What do a militant group and a mobile wallet have in common?

July 7, 2014, 10:02 PM UTC
An image uploaded on June 14, 2014 on the jihadist website Welayat Salahuddin allegedly shows militants of the Islamic State of Iraq and the Levant (ISIL) riding in a captured vehicle left behind by Iraqi security forces at an unknown location in the Salaheddin province. A major offensive spearheaded by ISIL but also involving supporters of executed dictator Saddam Hussein has overrun all of one province and chunks of three others since it was launched on June 9. AFP PHOTO / HO / WELAYAT SALAHUDDIN === RESTRICTED TO EDITORIAL USE - MANDATORY CREDIT "AFP PHOTO / HO / WELAYAT SALAHUDDIN" - NO MARKETING NO ADVERTISING CAMPAIGNS - DISTRIBUTED AS A SERVICE TO CLIENTS FROM ALTERNATIVE SOURCES, AFP IS NOT RESPONSIBLE FOR ANY DIGITAL ALTERATIONS TO THE PICTURE'S EDITORIAL CONTENT, DATE AND LOCATION WHICH CANNOT BE INDEPENDENTLY VERIFIED ===-/AFP/Getty Images
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When a product has the same four-letter name as an Islamic militant group known for its violence against civilians, it’s probably best to change the name fast. And that’s exactly what Isis, the mobile wallet platform supported by AT&T (ATT), T-Mobile (TMUS) and Verizon (VZ), is doing.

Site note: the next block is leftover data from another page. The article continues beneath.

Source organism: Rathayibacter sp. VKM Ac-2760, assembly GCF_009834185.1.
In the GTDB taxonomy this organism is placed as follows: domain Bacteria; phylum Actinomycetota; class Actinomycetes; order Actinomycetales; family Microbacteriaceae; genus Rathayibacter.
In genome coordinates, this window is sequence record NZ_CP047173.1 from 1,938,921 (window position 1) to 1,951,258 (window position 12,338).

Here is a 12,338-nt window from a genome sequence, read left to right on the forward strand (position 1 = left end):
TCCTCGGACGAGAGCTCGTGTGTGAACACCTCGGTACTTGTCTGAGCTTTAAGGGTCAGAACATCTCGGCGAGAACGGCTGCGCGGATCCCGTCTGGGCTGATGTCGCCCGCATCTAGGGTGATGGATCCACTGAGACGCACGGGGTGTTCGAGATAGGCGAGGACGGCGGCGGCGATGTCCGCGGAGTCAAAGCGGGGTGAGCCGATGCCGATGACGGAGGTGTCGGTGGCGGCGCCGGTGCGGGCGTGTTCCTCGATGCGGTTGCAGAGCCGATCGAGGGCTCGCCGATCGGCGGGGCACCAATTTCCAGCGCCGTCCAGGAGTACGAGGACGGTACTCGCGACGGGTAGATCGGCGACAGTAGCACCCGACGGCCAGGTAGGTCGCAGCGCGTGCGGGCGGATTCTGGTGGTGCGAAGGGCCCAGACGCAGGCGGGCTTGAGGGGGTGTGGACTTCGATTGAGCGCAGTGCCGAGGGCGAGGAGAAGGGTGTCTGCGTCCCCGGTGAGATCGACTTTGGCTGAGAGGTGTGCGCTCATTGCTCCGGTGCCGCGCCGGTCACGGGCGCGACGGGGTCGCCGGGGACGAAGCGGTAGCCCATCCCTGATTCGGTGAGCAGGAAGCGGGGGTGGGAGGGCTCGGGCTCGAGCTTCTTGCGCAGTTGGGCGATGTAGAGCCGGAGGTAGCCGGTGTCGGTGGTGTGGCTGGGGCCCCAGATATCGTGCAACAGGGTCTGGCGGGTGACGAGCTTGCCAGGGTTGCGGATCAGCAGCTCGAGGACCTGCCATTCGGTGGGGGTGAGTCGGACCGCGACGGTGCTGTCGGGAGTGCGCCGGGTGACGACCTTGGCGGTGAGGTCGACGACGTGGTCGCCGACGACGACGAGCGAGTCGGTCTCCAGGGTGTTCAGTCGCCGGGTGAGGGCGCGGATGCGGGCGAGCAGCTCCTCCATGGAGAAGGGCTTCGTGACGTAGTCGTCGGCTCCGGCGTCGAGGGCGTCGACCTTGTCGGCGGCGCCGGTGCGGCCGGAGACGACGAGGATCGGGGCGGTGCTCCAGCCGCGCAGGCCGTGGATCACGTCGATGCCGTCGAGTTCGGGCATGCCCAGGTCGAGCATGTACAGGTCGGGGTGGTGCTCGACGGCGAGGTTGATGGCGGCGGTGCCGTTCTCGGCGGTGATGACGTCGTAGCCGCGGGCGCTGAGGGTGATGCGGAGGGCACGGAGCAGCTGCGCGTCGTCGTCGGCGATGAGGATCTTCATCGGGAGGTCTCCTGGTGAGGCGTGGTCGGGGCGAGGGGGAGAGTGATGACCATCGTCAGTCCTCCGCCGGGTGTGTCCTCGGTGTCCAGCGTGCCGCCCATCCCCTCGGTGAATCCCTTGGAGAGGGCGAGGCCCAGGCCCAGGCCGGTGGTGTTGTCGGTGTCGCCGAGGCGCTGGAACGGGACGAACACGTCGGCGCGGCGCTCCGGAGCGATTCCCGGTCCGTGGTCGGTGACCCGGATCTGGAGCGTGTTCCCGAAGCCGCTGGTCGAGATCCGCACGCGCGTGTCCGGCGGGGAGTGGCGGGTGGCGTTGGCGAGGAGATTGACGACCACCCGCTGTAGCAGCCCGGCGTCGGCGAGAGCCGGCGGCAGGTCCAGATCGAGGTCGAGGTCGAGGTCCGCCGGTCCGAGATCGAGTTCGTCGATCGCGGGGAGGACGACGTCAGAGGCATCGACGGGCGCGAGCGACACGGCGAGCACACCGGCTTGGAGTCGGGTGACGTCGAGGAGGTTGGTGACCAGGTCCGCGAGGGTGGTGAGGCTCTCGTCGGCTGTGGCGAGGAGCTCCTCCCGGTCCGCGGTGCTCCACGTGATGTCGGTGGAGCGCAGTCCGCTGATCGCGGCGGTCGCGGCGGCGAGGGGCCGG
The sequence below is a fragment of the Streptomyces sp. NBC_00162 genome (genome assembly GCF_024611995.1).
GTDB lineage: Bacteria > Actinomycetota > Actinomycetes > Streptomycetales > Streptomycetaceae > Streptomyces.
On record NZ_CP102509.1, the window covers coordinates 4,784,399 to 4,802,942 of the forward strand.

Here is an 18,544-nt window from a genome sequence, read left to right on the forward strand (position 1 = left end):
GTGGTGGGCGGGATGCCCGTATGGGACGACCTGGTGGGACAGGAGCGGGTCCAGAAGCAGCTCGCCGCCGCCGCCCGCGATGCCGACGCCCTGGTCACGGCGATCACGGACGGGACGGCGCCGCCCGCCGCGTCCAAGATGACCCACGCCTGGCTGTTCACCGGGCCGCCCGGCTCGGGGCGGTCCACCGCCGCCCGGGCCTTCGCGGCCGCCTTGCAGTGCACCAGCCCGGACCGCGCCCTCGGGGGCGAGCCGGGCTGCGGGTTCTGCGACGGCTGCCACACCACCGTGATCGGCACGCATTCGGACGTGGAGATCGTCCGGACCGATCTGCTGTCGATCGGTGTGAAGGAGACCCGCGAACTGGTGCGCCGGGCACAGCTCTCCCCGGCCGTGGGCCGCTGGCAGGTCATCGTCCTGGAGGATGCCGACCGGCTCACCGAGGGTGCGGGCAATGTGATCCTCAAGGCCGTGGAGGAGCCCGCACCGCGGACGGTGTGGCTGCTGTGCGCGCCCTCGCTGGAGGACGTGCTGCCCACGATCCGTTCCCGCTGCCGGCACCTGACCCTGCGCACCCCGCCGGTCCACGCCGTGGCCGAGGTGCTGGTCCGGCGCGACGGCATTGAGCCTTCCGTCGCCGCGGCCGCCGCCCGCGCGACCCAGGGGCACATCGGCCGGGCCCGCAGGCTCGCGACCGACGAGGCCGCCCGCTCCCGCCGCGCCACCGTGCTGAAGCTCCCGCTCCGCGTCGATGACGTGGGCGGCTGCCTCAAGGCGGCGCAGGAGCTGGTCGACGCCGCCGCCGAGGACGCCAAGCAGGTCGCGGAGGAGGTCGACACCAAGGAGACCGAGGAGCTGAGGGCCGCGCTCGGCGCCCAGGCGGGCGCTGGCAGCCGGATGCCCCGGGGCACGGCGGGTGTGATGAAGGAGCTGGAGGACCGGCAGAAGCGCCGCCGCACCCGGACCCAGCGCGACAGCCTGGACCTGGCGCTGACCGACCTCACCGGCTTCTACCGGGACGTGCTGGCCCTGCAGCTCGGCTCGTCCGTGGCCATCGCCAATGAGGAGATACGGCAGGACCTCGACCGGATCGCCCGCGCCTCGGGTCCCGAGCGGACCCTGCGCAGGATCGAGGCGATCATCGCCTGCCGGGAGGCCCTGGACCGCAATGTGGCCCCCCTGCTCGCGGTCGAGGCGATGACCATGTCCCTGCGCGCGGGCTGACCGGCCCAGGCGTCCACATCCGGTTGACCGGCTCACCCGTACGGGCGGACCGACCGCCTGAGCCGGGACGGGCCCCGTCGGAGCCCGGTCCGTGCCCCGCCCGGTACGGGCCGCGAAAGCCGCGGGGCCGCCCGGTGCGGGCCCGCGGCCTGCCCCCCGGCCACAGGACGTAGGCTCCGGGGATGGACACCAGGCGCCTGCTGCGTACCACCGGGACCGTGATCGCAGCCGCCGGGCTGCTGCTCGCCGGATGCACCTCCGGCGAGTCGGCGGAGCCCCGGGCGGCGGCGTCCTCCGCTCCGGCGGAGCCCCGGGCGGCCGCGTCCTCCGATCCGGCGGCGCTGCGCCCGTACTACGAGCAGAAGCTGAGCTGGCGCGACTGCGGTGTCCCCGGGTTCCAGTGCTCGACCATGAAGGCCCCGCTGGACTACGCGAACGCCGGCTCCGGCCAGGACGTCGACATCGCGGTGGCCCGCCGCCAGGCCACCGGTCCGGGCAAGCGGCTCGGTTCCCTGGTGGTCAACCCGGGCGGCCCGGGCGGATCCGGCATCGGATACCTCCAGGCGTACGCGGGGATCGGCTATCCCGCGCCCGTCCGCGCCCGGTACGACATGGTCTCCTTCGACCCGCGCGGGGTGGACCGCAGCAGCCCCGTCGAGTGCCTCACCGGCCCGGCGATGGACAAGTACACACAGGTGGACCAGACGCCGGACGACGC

In order to avoid any confusion with ISIS, which stands for the Islamic State of Iraq and Syria, the company said on Monday that it is rebranding. Although CEO Michael Abott said his company doesn’t have a replacement name yet, one will be on the way in the “coming months” as the “journey progresses.”

The platform, which comes with a free app for iOS and Android devices, allows consumers use credits cards such as American Express, Chase and Wells Fargo using their phone. The company was founded in 2010, but faces stiff competition from Google (GOOG) Wallet, among others. In general, though, the idea for mobile wallets hasn’t exactly taken of. Notably, Apple’s (AAPL) iPhone doesn’t support the NFC chip used to pay with the app, which has hurt its potential reach.

“Recently, we have observed with growing concern a militant group whose name, when translated into English, is Islamic State of Iraq and Syria – often referenced by the acronym ISIS,” the company stated in a blog post on Monday. The post continued, “However coincidental, we have no interest in sharing a name with a group whose name has become synonymous with violence and our hearts go out to those who are suffering. As a company, we have made the decision to rebrand.”

For the record, Isis is a fairly common name used throughout the millennia. There was Isis, the ancient Egyptian goddess, several rock and roll bands that named Isis and the Bob Dylan song Isis. No word on whether any rebranding is on the horizon for those.

“Changing a brand is never easy,” Abbott said before emphasizing that the company “knows this is the right decision.”


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